Amid all the risks for a business, the most common denominator is the data. Whereas protecting data on-premises has been a struggle for security teams, the unique challenges of the cloud has made even basic data governance a challenge. The velocity, variety and volume of data requires constant innovation by those who run data science and analytics teams and the people who build solutions for them. But where is the same innovation for the security and cloud teams that are tasked with keeping pace with the very same data lakes and warehouses? To date, cloud data security solutions that restore visibility and control at modern scale have been scarce. This is the sole focus of Open Raven and our Spring Release highlights three big steps forward as we aim to keep the people responsible for protecting the data at pace with those using it.
If knowing where all your data resides is a tough question to answer, then knowing what type of data you have is the proverbial ‘800 lb gorilla’. For the few services that can classify data (e.g., AWS Macie), they’re often limited and most importantly, far too expensive. Data classification engines aren’t helpful if they can’t handle petabytes worth of data, affordably, accurately and in suitable time frames--so that’s exactly how we’ve designed our engine to work. We’ve delivered flexible scanning options, open-sourced benchmarking results and toolkits, while keeping costs predictable to add up to a classification engine security teams can use, trust and afford.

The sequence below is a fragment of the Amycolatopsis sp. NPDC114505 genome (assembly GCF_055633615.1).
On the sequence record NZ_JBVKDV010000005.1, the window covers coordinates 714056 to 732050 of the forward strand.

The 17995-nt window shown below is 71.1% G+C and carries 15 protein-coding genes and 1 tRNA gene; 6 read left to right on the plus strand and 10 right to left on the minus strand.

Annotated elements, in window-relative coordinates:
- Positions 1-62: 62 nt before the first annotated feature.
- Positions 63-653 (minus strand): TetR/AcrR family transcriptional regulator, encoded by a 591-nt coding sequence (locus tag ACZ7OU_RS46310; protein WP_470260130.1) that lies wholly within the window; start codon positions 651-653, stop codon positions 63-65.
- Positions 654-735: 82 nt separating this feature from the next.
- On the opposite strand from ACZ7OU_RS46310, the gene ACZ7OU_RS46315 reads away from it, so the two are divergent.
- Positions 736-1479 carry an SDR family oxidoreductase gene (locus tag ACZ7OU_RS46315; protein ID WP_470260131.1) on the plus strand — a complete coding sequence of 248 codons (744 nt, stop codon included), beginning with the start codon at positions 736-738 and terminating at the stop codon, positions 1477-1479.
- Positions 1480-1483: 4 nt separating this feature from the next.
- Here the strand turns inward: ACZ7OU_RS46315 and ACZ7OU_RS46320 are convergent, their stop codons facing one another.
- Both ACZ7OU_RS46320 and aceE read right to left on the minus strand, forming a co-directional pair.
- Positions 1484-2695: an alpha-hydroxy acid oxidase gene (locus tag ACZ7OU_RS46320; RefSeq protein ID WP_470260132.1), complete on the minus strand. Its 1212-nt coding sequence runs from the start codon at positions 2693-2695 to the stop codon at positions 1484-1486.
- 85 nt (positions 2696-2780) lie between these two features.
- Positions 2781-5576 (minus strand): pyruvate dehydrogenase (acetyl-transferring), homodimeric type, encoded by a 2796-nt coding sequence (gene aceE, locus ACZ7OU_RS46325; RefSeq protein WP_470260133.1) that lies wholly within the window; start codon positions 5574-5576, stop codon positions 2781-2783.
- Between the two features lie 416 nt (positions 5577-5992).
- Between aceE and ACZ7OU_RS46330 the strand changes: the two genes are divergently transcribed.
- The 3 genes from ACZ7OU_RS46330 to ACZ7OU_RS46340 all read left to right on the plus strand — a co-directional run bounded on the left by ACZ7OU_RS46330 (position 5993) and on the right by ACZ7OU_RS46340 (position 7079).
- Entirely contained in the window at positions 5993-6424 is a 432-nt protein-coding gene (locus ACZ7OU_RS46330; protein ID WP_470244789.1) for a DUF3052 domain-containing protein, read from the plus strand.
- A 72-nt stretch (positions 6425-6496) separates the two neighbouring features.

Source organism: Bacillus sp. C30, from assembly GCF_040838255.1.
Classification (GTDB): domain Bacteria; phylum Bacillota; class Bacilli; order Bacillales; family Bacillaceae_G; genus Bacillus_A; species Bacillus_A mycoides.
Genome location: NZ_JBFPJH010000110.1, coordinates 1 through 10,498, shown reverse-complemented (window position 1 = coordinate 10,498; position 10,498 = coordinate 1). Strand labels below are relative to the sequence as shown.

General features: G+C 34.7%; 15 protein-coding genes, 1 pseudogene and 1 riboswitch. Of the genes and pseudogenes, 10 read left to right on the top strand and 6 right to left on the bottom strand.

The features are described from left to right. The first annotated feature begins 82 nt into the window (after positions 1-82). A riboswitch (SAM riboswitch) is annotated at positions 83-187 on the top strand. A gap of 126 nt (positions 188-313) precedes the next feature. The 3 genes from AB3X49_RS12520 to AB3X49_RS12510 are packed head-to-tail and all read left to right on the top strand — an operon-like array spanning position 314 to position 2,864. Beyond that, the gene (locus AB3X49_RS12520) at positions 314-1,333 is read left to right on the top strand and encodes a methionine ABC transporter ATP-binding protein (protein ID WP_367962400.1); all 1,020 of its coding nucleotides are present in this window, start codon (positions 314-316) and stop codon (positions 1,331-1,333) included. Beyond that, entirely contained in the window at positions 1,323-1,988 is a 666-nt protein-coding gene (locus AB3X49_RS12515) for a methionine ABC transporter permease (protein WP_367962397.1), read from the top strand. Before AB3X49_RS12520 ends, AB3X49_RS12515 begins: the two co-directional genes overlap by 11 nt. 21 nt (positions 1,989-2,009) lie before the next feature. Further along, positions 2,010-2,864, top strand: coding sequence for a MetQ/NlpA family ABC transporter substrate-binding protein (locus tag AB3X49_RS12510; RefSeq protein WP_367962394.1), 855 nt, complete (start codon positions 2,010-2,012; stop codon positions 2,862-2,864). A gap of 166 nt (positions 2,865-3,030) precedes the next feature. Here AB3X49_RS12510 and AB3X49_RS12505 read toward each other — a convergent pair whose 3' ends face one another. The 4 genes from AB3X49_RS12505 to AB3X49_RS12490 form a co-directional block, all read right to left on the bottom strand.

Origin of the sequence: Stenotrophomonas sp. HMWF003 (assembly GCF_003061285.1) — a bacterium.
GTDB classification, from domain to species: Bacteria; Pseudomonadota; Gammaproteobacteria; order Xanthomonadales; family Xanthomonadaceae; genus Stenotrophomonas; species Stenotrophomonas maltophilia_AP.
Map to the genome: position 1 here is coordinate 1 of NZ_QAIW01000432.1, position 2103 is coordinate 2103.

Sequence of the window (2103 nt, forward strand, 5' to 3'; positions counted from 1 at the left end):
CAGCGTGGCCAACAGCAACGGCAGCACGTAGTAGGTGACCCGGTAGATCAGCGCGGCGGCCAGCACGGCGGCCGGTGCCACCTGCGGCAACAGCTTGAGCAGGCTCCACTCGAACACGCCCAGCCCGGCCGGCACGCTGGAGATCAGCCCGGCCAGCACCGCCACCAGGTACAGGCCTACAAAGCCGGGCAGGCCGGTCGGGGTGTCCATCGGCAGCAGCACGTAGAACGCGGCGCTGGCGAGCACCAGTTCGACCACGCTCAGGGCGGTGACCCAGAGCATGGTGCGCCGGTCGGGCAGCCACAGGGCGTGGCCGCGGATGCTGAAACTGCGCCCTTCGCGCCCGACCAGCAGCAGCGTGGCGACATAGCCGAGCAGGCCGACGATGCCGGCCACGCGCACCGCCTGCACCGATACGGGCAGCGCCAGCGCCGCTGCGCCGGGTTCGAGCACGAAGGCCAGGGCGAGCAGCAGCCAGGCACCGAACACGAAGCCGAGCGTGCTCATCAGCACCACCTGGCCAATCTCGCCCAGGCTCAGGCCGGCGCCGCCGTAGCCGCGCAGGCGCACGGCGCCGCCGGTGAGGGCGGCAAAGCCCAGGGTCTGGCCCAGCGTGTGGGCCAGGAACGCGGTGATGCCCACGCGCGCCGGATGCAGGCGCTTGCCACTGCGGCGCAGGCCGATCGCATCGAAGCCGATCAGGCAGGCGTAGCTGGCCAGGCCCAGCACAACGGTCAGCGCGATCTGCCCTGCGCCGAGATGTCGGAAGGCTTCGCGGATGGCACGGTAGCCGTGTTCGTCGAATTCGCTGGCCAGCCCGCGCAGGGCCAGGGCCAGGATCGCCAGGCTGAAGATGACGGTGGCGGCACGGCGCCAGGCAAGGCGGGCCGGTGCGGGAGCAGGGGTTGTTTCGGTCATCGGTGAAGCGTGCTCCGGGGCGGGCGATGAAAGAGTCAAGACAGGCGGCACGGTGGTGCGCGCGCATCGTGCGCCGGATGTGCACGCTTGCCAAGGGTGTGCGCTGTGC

Security professionals can now add ‘where’s the important and sensitive data’ to the list of ‘low effort tasks.’ Data teams have catalogs that provide a unified view into their data that’s a starting point for their exploration and insights. Shouldn’t security teams be able to do the same in order to better protect the organization? We think so. At best, they’ve had to resort to resource intensive, manual investigation, only to still fall short of the information they need...about their data and infrastructure. Whether it’s the first step towards satisfying compliance regulations, contractual obligations, or creating the foundation of a successful governance program, security teams can now quickly answer historically tough questions: Where do we have personal data? Where is customer financial data being stored? How many sensitive data records do we have? Do we have any sensitive data outside approved regions? Do you have a list of all sensitive data, by class and location, for our cyber insurance application?
We’ve built the first alerting system that tells security and cloud teams when there is a mismatch between data types and the configuration of the infrastructure upon which they sit--in short, data risk alerting. Security and cloud teams now have their own toolset that immediately tells them when a properly configured bucket inappropriately houses customers’ personal info from a PoC that somehow made its way into a powerpoint presentation, now exposed to the public, unencrypted and not backed up. Or, when a bucket is connected to a new VPC outside of approved regions for the data therein. Violation details include the rules that were triggered, the count of sensitive records involved, the name of the object(s) in question with deep links directly into the AWS console. We've made identifying, prioritizing and assigning needed action clear from the point of alert — no costly investigations or submitting tickets to other teams, we provide the context you need.
Answering questions about the data involved in an investigation has historically taken a number of steps and involved using tools that, politely stated, we’re not built for the task. At our upcoming webinar covering our Spring Release, we’ll be providing a sneak peek into our new search experience that allows for use of Splunk-based queries and response UI for fast answers to data security questions. Further, we know that often the final mile is producing a report or exporting a dashboard. We’ll also be showcasing our fully integrated reporting and dashboard features that also borrow from the SOC friendly Splunk UI.